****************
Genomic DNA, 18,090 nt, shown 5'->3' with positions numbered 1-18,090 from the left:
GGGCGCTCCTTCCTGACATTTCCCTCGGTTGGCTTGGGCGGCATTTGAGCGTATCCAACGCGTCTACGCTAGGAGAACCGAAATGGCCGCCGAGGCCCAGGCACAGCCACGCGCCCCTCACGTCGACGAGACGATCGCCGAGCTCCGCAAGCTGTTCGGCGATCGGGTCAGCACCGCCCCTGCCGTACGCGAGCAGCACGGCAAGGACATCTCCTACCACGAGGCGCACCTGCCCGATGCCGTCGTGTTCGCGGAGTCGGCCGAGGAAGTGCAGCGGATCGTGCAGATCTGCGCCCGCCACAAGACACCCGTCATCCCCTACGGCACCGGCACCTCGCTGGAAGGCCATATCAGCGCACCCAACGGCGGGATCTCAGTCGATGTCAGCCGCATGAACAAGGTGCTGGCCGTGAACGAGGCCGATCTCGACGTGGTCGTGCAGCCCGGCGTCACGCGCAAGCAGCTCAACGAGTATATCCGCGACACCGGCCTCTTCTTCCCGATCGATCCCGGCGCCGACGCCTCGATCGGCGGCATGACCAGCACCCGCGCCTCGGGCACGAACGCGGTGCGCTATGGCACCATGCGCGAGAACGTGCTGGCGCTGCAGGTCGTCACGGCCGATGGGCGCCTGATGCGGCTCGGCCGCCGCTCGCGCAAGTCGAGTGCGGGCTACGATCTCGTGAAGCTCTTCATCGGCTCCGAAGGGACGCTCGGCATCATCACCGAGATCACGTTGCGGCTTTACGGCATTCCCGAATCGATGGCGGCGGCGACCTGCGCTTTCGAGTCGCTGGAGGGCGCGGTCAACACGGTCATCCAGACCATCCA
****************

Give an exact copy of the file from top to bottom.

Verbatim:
Genomic DNA, 18,090 nt, shown 5'->3' with positions numbered 1-18,090 from the left:
GGGCGCTCCTTCCTGACATTTCCCTCGGTTGGCTTGGGCGGCATTTGAGCGTATCCAACGCGTCTACGCTAGGAGAACCGAAATGGCCGCCGAGGCCCAGGCACAGCCACGCGCCCCTCACGTCGACGAGACGATCGCCGAGCTCCGCAAGCTGTTCGGCGATCGGGTCAGCACCGCCCCTGCCGTACGCGAGCAGCACGGCAAGGACATCTCCTACCACGAGGCGCACCTGCCCGATGCCGTCGTGTTCGCGGAGTCGGCCGAGGAAGTGCAGCGGATCGTGCAGATCTGCGCCCGCCACAAGACACCCGTCATCCCCTACGGCACCGGCACCTCGCTGGAAGGCCATATCAGCGCACCCAACGGCGGGATCTCAGTCGATGTCAGCCGCATGAACAAGGTGCTGGCCGTGAACGAGGCCGATCTCGACGTGGTCGTGCAGCCCGGCGTCACGCGCAAGCAGCTCAACGAGTATATCCGCGACACCGGCCTCTTCTTCCCGATCGATCCCGGCGCCGACGCCTCGATCGGCGGCATGACCAGCACCCGCGCCTCGGGCACGAACGCGGTGCGCTATGGCACCATGCGCGAGAACGTGCTGGCGCTGCAGGTCGTCACGGCCGATGGGCGCCTGATGCGGCTCGGCCGCCGCTCGCGCAAGTCGAGTGCGGGCTACGATCTCGTGAAGCTCTTCATCGGCTCCGAAGGGACGCTCGGCATCATCACCGAGATCACGTTGCGGCTTTACGGCATTCCCGAATCGATGGCGGCGGCGACCTGCGCTTTCGAGTCGCTGGAGGGCGCGGTCAACACGGTCATCCAGACCATCCA